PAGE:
The Port Washington Water Pollution Control District (PWWPCD) recently held a public hearing where they announced plans for capital improvements. The scheduled system enhancements include the following projects: Full-Scale Biological Nutrient Removal (BNR) and Total Residual Chlorine (TRC) Reduction, Bio-solids Refractory Rehabilitation and Outfall Line Rehabilitation.

The BNR AND TRC Reduction Project is designed to upgrade the wastewater treatment plant to meet the nitrogen and total chlorine reduction targets mandated by the New York State Department of Environmental Conservation (DEC). According to the PWWPCD, the state regulations require a target reduction by 2014 of 65 percent from the 1990s baseline. In her presentation at the meeting, PWWPCD business manager Helen Chen pointed out that the Long Island Sound Study had identified nitrogen discharges to be the major source of low dissolved oxygen levels, resulting, among other problems, in the death of aquatic organisms. Among the components of these projects are an Orbal multichannel for sludge treatment, an ultraviolet disinfection system that destroys pathogens in final effluent with no residual chlorine that might be harmful to human or aquatic life, reconstruction and remediation in the sludge reactor/incinerator, which thermally destructs all biosolids on site, and outfall line rehabilitation. Robert Breslin, PWWPCD superintendent, pointed out that the outfall pipe, which discharges the treatment plant's effluent into Manhasset Bay, is over 50 years old. He said, "The outfall pipe is in pretty good shape for its age, but it needs rehabilitation." He added, "We will use a 'cured-in-place' lining to reline the pipe."

The questions that taxpayers naturally ask are: how much will this cost, how will it be funded, and what is the impact on my taxes? In answer to the first question, the total cost is $34 million. Of this, $11 million will be funded from a grant under the Clean Water/Clean Air Act of 1996. The remaining $23 million will be financed through a New York State Environmental Facilities Corporation (NYSEFC) Loan. According to Chen, the cash flow will be interest-free for the first three years. Thereafter, all short-term borrowings will be refinanced by the NYSEFC with a 50 percent-interest-subsidized loan. Chen estimated the savings in interest expenses at $10.2 million. The PWWPCD plans to introduce a tax stabilization plan to smooth out the impact on the taxpayer. Bottom line, Chen said that the budget increases will average 4.9 percent over a 10-year period. She estimated that a homeowner with a house assessed at $1,903 in 2007 will see an average annual tax increase of $31. Breslin emphasized that the district's tax increases over the years have been much lower than the Consumer Price Index.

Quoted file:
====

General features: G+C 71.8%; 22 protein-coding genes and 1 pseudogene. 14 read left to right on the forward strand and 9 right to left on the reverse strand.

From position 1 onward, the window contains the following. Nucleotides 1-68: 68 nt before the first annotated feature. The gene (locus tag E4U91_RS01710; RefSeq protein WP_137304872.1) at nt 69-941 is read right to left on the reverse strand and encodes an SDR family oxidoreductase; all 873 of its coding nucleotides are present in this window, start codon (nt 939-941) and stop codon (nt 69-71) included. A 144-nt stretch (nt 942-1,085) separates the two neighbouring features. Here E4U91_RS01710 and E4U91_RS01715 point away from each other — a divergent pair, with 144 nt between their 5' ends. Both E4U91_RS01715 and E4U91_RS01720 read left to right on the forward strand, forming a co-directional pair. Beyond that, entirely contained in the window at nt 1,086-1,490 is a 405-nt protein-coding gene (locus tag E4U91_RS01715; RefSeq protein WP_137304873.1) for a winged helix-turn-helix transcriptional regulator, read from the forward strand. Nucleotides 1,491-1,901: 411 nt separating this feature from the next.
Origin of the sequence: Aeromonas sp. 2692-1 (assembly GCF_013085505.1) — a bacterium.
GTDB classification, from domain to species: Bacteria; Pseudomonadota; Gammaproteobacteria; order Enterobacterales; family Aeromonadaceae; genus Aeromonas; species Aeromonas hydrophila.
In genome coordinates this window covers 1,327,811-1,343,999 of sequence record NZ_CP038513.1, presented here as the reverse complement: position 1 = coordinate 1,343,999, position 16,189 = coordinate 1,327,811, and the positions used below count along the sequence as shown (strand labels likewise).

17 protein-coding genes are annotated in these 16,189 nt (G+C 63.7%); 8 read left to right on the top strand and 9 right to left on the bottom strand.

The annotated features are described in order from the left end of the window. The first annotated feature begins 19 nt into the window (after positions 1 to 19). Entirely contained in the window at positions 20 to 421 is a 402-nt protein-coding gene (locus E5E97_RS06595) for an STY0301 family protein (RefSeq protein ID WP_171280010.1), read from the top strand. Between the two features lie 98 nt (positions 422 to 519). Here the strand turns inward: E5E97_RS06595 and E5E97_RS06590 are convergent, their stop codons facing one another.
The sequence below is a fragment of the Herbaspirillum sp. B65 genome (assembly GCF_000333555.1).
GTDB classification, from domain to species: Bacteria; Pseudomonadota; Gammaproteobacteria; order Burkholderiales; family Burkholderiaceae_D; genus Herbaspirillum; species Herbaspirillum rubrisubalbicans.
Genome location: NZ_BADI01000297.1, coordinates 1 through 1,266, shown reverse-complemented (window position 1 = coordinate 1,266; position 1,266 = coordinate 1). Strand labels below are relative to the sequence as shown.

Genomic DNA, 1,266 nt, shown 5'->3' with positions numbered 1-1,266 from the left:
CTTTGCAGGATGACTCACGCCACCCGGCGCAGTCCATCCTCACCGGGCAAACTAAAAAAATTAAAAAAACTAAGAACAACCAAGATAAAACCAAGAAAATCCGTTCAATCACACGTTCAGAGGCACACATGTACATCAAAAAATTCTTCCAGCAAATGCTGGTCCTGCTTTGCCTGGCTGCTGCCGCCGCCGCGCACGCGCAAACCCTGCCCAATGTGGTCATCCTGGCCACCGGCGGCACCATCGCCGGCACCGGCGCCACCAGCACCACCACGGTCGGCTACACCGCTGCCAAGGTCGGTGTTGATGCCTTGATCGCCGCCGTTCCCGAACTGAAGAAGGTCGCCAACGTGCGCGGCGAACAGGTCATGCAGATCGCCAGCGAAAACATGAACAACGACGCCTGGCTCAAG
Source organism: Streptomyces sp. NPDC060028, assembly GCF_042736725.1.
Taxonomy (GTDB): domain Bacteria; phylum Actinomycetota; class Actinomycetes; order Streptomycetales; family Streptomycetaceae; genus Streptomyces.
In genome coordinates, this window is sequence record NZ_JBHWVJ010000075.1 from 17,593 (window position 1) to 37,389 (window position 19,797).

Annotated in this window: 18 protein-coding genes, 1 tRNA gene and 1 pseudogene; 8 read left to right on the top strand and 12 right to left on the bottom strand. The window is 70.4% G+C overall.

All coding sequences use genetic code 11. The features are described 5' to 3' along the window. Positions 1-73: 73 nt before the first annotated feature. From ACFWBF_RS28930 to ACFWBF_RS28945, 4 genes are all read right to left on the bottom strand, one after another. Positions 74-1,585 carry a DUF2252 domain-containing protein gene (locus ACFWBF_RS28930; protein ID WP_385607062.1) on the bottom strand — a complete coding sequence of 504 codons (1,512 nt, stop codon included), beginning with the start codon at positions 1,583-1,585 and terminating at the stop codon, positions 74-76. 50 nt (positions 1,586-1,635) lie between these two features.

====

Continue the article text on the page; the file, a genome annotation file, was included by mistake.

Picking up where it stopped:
Breslin said that they anticipate that construction will commence in January of 2008, plant operations running by 2010 and the final reduction completed by 2014. In conclusion, the PWWPCD stated that the three proposed projects ensure clean air and clean water that is free of pathogens, protection of wetlands and aquatic and marine life, upgrading of the wastewater treatment plant and compliance with DEC's State Pollutant Discharge Elimination System (SPDES). These objectives are consistent with the mission of the PWWPCD as stated in its published mission statement: "to maintain and improve the quality of life of our constituents, and to protect the public health and the environment in an effective, efficient and responsible manner." For more information about the PWWPCD, visit their newly created website at Logo
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